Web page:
WASHINGTON (8/7/13)--During 2012, roughly 21.4 million or 36% of Millennials ages 18 to 34 lived with their parents. That is the highest percentage in at least four decades, says Pew Research Center's analysis of U.S. Census Bureau data.
By comparison, 18.5 million in this age group lived with the folks in 2007. The percentage has consistently climbed since then, when 32% of Millennials lived at home. In 2009, after the Great Recession, 34% lived with their parents, said the Washington, D.C.-based research center.
Of those living with parents, from one third to one half are college students. Younger Millennials between 18 and 24 are more likely to live at home than older ones ages 25-31--56% vs. 16%, respectively. Millennial men were more likely--at 40%--to live with the folks than Millennial women--at 32%--were.
The key factors, Pew found, include:
Declining employment. Last year 63% of Millennials had jobs, down from 70% for this age group in 2007. Forty-five percent of unemployed Millennials lived at home last year, compared with 29% of employed young adults.
Rising college enrollment. In March 2012, about 39% of 18- to 24-year-olds were enrolled in college, an increase from 355 in March 2007. In this age group, those enrolled in college were more likely to live at home, 66%, than those who were not in college, 50%.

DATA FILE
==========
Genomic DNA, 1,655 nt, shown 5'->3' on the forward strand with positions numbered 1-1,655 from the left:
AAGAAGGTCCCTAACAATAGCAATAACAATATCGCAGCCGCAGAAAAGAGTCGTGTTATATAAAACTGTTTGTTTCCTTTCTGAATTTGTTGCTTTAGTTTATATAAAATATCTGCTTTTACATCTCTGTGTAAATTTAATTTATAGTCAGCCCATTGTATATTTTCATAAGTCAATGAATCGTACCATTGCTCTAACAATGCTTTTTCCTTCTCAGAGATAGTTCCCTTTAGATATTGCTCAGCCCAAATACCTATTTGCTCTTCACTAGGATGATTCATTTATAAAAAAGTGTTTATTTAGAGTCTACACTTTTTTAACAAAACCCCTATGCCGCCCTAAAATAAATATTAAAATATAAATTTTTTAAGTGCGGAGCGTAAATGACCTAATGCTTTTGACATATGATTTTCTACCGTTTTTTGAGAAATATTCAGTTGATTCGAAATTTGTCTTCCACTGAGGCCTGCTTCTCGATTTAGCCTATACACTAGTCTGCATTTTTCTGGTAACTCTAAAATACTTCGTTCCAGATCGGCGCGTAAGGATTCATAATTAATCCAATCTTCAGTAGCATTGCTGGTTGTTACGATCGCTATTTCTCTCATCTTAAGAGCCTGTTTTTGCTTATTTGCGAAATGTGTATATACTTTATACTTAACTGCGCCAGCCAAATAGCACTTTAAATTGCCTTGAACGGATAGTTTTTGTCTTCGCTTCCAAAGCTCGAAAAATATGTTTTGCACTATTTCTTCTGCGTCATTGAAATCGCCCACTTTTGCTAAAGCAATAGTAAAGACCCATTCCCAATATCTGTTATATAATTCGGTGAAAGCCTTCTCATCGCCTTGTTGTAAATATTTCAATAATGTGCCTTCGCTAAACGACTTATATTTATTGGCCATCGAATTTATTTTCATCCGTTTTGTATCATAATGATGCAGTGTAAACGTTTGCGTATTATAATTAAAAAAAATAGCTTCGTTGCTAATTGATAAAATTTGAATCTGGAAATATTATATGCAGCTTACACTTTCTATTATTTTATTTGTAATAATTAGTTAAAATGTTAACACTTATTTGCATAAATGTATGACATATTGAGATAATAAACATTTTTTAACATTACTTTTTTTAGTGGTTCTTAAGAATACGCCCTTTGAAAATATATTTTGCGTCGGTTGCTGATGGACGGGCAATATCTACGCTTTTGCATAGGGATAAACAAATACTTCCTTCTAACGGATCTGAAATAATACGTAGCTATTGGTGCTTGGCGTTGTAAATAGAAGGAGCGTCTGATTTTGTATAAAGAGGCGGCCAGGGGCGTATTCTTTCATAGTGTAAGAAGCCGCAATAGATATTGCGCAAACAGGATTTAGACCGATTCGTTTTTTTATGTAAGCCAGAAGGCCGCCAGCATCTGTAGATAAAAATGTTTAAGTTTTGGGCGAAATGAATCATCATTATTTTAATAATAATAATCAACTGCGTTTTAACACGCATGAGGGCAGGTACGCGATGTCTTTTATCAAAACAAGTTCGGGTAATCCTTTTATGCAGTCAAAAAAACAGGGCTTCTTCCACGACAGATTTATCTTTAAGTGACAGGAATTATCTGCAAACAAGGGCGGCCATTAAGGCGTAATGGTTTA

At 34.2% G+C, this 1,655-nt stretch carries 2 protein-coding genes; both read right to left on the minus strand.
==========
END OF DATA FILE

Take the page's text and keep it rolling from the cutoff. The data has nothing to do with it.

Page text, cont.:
Declining marriage rates. Last year, 25% of Millennials were married, down from 30% who were married in 2007. Unmarried Millennials are more likely to live with the folks than married Millennials were, 47% vs. 3%.
What does this trend mean for credit unions? It changes the way they market and the products and services they provide at any given life stage. Sticking to the old "lifestage" marketing of products may miss the mark.
Twenty years ago, a 30-something would be 10 years out of college, have a good job, be married with a couple of kids. He wouldn't have a student loan because tuition was cheaper and he worked his way through college. He would be in the market for a new car loan, a starter mortgage loan or a remodeling loan, a college savings fund for the kids, and some investments to make the most of his earnings--the American Dream.
Today's Millennial doesn't reflect those needs. Many Millennials aren't married and don't need mortgages or remodeling loans or college savings plans yet. They say they need used-car loans that don't take six years to pay off, a good refinance rate on their student loans, and because they don't make much money, they need good savings rates. And they want the convenience of mobile banking.